What’s the name of a new talent you are particularly fond of?
I can’t mention only one name. In Rio we have Rodrigo Lima, Paula Faour, Jorge Pescara, Cesar Machado and a superb reedman named Marcelo Martins, one of the top 5 tenor sax players in the world today. In Sao Paulo, I can mention Edu Ribeiro, Selma Boragian, Renato Consorte, Felipe Lion, Igor Willcox, Mauricio Zottarelli, Michel Freidenson, Vera Figueiredo, Zé Eduardo Nazario, Lelo Nazario. Some of them are not so young in terms of age, but they make contemporary music, they always come with fresh ideas and are always pushing the envelope, keep evolving, keep developing new concepts and approaches. That’s what matters to me. You can be 20 years old and play in an old-fashioned style, sounding like an old guy. And you can be 50 or even 80 and play with a child-like spirit like happened with Chick Corea, Wayne shorter, and still happens with Herbie Hancock and John McLaughlin.
What’s your favorite genre within jazz? Why?
All of them, if played with soul. I love mainly cool jazz, fusion, jazz-rock, jazz-funk. No prejudice at all.
Do you think that schools can teach improvisation?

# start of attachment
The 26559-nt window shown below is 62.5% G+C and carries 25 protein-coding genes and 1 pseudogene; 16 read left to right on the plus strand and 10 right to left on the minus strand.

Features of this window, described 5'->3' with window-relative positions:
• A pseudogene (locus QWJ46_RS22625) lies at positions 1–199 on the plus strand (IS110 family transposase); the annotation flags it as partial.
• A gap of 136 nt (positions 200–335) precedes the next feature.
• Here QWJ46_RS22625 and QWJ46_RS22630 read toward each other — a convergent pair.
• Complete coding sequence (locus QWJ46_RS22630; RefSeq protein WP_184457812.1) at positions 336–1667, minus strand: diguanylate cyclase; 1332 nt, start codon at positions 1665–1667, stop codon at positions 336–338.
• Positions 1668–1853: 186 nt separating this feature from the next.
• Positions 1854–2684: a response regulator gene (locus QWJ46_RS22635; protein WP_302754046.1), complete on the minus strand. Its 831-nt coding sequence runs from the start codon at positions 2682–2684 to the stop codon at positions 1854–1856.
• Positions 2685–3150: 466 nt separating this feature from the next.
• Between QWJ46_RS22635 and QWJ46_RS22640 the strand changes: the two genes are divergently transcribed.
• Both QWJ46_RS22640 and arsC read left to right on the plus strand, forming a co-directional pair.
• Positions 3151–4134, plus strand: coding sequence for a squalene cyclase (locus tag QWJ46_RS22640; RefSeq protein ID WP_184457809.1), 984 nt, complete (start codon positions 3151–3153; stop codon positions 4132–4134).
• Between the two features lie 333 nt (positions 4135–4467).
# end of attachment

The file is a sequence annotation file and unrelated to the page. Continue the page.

Yes, of course. They teach technical skills and shall try to make you understand that you need to tell a story when you are soloing. You like to make “complicated” things? OK, but at least try to make them sound easy, natural.
Name a record that every jazz lover should own.
Besides the usual suspects like Miles Davis’ “Kind of Blue” and John Coltrane’s “A Love Supreme,” there are many other essential albums. My favorites are Dave Brubeck’s “Time Out,” Bill Evans’ “With Symphony Orchestra” and “Symbiosis” (both arranged by Claus Ogerman), Don Sebesky’s “Giant Box,” Claus Ogerman’s “Gate of Dreams,” “Cityscape” and “Across The Crystal Sea,” Shirley Horn’s “Here’s To Life,” Stan Getz/Joao Gilberto’s “Getz/Gilberto” (if you don’t listen to this album, you’ll never understand Brazilian music), Luiz Bonfa’s “Jacaranda,” Miles Davis’ “Bitches Brew,” “Miles Ahead” and everything else he recorded with Gil Evans, Flora Purim’s “500 Miles High At Montreux,” Chick Corea’s “Light As A Feather, Weather Report’s “Mysterious Traveller,” Ithamara Koorax’s “Brazilian Butterfly,” Joao Gilberto’s “Amoroso,” ”Eumir Deodato’s “Prelude” and “Deodato 2,” George Benson’s “White Rabbit,” Antonio Carlos Jobim’s “Stone Flower” and many other CTI albums.